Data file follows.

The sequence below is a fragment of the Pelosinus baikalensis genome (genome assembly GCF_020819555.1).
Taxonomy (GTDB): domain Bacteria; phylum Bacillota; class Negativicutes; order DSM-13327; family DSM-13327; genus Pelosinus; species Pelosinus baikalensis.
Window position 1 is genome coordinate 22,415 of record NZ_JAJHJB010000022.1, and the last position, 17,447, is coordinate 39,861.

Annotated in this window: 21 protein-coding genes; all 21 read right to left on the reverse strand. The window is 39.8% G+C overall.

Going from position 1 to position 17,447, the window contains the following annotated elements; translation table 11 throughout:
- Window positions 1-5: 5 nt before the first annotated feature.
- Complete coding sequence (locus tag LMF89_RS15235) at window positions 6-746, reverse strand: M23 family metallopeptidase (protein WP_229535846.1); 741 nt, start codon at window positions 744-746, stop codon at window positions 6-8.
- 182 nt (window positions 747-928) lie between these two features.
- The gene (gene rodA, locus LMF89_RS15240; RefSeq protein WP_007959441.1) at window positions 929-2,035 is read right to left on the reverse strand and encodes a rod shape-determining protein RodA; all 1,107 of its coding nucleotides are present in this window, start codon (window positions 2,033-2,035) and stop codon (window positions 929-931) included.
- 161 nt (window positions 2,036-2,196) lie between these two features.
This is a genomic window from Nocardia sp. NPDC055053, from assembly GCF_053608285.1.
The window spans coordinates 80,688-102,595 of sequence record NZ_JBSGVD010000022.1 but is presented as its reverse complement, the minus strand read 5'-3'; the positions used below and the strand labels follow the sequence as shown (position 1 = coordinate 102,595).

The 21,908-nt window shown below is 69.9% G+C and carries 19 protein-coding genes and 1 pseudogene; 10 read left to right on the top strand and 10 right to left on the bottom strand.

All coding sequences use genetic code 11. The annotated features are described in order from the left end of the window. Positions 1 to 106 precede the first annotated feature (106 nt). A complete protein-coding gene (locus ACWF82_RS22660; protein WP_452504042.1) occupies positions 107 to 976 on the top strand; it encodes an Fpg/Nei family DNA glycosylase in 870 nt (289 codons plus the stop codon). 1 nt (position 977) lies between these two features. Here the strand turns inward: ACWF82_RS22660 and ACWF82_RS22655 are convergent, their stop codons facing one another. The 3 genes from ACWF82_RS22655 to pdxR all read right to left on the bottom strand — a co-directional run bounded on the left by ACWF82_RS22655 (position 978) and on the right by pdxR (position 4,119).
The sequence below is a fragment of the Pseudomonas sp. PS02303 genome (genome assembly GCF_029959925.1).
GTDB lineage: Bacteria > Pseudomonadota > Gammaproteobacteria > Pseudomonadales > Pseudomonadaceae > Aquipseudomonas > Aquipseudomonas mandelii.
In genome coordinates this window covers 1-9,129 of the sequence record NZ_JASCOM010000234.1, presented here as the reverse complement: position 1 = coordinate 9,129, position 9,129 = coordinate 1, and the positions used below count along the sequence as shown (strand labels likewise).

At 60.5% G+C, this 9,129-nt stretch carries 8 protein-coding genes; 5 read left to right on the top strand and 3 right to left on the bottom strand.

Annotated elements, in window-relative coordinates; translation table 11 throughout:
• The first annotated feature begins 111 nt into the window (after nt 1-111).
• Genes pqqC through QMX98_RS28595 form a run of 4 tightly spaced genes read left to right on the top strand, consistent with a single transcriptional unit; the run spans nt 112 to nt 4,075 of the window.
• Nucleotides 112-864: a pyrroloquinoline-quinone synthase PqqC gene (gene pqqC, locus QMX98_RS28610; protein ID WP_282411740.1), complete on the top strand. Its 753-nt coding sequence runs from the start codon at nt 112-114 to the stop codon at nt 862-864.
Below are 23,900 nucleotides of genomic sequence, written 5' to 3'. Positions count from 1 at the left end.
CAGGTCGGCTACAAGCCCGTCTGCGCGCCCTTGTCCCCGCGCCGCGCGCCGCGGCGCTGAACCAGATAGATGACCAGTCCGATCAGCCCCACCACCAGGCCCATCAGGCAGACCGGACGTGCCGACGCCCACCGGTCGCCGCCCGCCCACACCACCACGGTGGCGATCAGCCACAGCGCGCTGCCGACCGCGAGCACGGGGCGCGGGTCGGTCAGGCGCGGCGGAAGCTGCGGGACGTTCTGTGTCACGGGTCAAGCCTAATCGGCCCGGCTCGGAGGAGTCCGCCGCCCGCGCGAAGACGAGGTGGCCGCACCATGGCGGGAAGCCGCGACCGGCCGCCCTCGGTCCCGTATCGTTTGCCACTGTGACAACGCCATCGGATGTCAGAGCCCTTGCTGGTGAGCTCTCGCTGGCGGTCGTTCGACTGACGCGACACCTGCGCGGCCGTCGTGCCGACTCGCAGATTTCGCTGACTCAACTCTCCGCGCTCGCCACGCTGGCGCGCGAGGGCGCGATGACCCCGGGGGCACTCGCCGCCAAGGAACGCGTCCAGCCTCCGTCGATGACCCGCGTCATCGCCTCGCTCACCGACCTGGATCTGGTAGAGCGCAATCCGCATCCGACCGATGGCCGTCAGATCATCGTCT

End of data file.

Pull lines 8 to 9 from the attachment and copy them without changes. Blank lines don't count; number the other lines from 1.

- 182 nt (window positions 747-928) lie between these two features.
- The gene (gene rodA, locus LMF89_RS15240; RefSeq protein WP_007959441.1) at window positions 929-2,035 is read right to left on the reverse strand and encodes a rod shape-determining protein RodA; all 1,107 of its coding nucleotides are present in this window, start codon (window positions 2,033-2,035) and stop codon (window positions 929-931) included.